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July 11, 2018, 8:12 AM

Go, and sin no more.



Grace and peace to you from God our Father and the Lord Jesus Christ.

“Go, and sin no more.” (John 8:11)

The Pharisees caught a wretched woman in the act of sin and with callous indifference to her suffering and the things that had led her to such a state, dragged her into the blinding light of day. They sought to exploit her as a snare with which to trap Jesus into a declaration they could use against Him. “Teacher,” they said, “this woman was caught in the act of adultery . . . Moses commanded us in the Law to stone such a woman. Now what do you say?” If Jesus told them to release her, they could accuse Him of being a heretic. If He said for them to stone her, he would be in conflict with the Romans - who did not allow the Jews to carry out death sentences.

In a strangely arresting scene, Jesus did not respond but stooped down and began writing in the dust of the ground. When the accusations had finally ended, they stood triumphantly waiting for His response. Jesus slowly stood up, however, and looking them straight in the eye said: “If any one of you is without sin, let him be the first to throw a stone at her.” Once more, bending down, He began writing on the ground. What was He writing? It has been suggested that He was spelling out in the dust some of the sins which the accusers had been guilty of committing. We don’t know.

In any case, the Pharisees slipped away, “beginning with the older ones first.” Why was this last phrase inserted? Do we mellow with age? Perhaps, or maybe it reflects the fact that as we grow older we have more to remember… or, at least more that we should recall before casting a stone. Regardless, soon the accusers were all gone. Christ and the woman were now alone. Soiled imperfection confronted perfect holiness. The scene is tense with painful interest. We wonder what the Lord will say. Then He speaks: “Woman, where are they? Has no one condemned you?” “No one, sir,” she said. “Then neither do I condemn you,” Jesus declared. “Go, and sin no more.”

In this compelling story of redemption, Jesus turned with words of judgment toward the Pharisees – the pretenders of innocence, and with mercy toward the woman who was exposed and fully aware of her sin. It clearly reveals the mercy of our Lord, but it also indicates that He expects people to live rightly. Wrong deeds mean wrong relationships with God. A weak, sentimental Christianity which blurs the distinctions between right and wrong is not sufficient. While we are forgiven through God’s grace, and not through our own merit, we are also expected to “go, and sin no more.” Forgiveness must result in a new quality of life.

Yet the question, “Who among you is without sin?” remains. When Jesus asked this question of the Pharisees, none could qualify, so there was no one to throw a stone. There is a universality about sin, “All have sinned, and come short of the glory of God,” wrote the Apostle Paul. The challenge, therefore, in this passage is two-fold: (1) Go, leave your life of sin; and (2) Pause and reflect on the intimate details of your own spiritual journey before casting a stone at another.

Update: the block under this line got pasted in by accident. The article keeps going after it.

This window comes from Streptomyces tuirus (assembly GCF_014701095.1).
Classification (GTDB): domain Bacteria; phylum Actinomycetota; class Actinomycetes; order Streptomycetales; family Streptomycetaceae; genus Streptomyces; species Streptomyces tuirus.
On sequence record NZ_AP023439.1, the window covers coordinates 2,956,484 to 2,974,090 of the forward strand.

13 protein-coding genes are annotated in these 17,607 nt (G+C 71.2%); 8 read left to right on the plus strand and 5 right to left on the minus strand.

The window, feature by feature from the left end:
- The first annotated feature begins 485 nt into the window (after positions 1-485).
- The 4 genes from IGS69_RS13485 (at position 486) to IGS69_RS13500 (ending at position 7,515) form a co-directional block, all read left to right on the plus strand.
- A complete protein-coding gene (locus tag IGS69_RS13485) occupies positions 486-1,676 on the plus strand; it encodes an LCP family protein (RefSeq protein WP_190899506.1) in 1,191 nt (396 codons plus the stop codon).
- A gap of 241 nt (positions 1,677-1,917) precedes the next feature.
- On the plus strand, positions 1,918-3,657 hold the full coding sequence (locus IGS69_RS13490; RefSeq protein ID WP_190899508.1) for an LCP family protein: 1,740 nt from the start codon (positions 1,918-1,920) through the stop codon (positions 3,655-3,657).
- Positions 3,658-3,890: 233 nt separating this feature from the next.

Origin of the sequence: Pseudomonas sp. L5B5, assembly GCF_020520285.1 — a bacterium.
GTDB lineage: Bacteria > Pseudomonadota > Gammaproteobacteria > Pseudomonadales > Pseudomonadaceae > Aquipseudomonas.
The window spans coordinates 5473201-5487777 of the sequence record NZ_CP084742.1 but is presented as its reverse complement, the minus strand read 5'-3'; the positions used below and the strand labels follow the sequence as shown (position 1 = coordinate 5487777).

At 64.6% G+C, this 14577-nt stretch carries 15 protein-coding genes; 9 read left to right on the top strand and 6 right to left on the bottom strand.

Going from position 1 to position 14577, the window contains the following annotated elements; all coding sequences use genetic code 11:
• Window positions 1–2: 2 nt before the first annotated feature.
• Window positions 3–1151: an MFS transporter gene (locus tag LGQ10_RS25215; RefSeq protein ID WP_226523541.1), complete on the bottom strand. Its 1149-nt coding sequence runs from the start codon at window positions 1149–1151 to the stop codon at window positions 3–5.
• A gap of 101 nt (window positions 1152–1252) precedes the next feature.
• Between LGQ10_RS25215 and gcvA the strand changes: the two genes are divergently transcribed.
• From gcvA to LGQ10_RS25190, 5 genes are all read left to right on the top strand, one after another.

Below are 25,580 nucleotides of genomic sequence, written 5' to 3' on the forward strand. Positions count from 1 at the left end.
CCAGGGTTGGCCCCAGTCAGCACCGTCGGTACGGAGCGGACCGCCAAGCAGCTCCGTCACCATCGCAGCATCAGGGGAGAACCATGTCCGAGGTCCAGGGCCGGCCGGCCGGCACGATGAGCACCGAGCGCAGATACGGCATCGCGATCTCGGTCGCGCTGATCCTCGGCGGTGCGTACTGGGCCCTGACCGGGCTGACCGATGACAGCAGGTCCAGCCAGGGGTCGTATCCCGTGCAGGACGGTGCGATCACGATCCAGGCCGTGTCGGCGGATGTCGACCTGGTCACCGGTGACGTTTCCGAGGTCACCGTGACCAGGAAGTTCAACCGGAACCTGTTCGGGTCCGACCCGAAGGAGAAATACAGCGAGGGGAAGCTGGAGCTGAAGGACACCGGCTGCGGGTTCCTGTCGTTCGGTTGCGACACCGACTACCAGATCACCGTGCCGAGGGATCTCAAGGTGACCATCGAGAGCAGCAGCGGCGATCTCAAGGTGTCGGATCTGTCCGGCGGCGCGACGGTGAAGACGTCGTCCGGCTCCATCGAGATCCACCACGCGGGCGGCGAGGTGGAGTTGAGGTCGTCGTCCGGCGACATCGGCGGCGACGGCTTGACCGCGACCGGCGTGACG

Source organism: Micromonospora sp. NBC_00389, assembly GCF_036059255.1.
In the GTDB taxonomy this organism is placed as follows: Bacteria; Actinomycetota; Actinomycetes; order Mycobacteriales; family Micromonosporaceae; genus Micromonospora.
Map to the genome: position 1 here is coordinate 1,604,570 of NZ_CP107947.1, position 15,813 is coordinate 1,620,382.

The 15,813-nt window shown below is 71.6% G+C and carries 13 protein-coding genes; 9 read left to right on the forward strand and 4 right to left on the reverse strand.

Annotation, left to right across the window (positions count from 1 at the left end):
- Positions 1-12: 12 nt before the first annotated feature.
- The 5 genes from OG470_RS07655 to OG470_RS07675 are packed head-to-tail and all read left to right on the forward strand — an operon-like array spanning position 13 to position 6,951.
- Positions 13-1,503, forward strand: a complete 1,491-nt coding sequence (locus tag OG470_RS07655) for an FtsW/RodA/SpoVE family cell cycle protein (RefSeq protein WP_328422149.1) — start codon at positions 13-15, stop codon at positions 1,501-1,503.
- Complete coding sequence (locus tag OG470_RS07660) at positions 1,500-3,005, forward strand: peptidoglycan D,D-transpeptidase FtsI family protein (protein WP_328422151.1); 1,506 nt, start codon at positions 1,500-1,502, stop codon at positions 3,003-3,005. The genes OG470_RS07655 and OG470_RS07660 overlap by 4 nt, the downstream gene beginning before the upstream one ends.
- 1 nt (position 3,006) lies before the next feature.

Let us join in prayer: Gracious Heavenly Father, I thank you that I can stand before you neither above or below any person. Help me to take that privilege and give it to every other person. Amen.

You are Loved!

Pastor Jason Stevens




June 27, 2018, 7:36 AM

You Must Be Born Again - From Above.



Grace and peace to you from God our Father and the Lord Jesus Christ.

“You must be born again – from above.” (John 3:7b)

John’s Gospel reports that early in the ministry of Jesus a Jewish ruler, Nicodemus, visited Him to inquire the way to the kingdom of God. Even though he had wealth, status, and a noble heritage, Nicodemus had a spiritual hunger that moved him to seek Jesus. An astute man, he began the conversation by complimenting Jesus, saying that no one could do what He was doing unless God was with him. Jesus responded to this with the abrupt affirmation: “You must be born again – from above.” Bishop Gerald Ensley describes this by saying: “Jesus told the Pharisee that entrance into the higher life involves a birth, a starting over, a renewal of being, whereby old things pass away, the accumulations of the years are stripped off, and we become as spiritually uncorrupted as a child is physically new when it enters the world.”

Few passages of scripture have been more variously interpreted than this imperative: “Be born again,” or “Be born anew,” or “Be born from above.” To many it is as bewildering a concept as it was to Nicodemus. The unchurched think of it as vaguely related to revivalist preaching and exhortation. They shrug it aside because they want no part of what they consider to be emotionalism. Because of such unfortunate association the man on the street and even many within the Church have been inclined to disregard the whole concept of conversion as unnecessary or even undesirable. The best of our theologians, however, and those with spiritual insight have not so regarded it. Edwin Lewis wrote: “Jesus confronted the astonished Nicodemus … [and] told him that the purpose of a man’s being born once was that he might be born a second time, and until he was born a second time the purpose of his being born the first time remained unfulfilled. ‘That which is born of the flesh is flesh.’ This is creaturehood. ‘That which is born of the Spirit is spirit.’ This is sonship.”

God’s purpose for an individual has not been fulfilled until he or she has been born of the Spirit! This assertion moves the new birth out of the area of life’s options to the place of focal concern. Each person stands in need of a radical and fundamental reorientation of life at the very center. There must be a confrontation with his or her need of reconciliation to God. There must be transformation.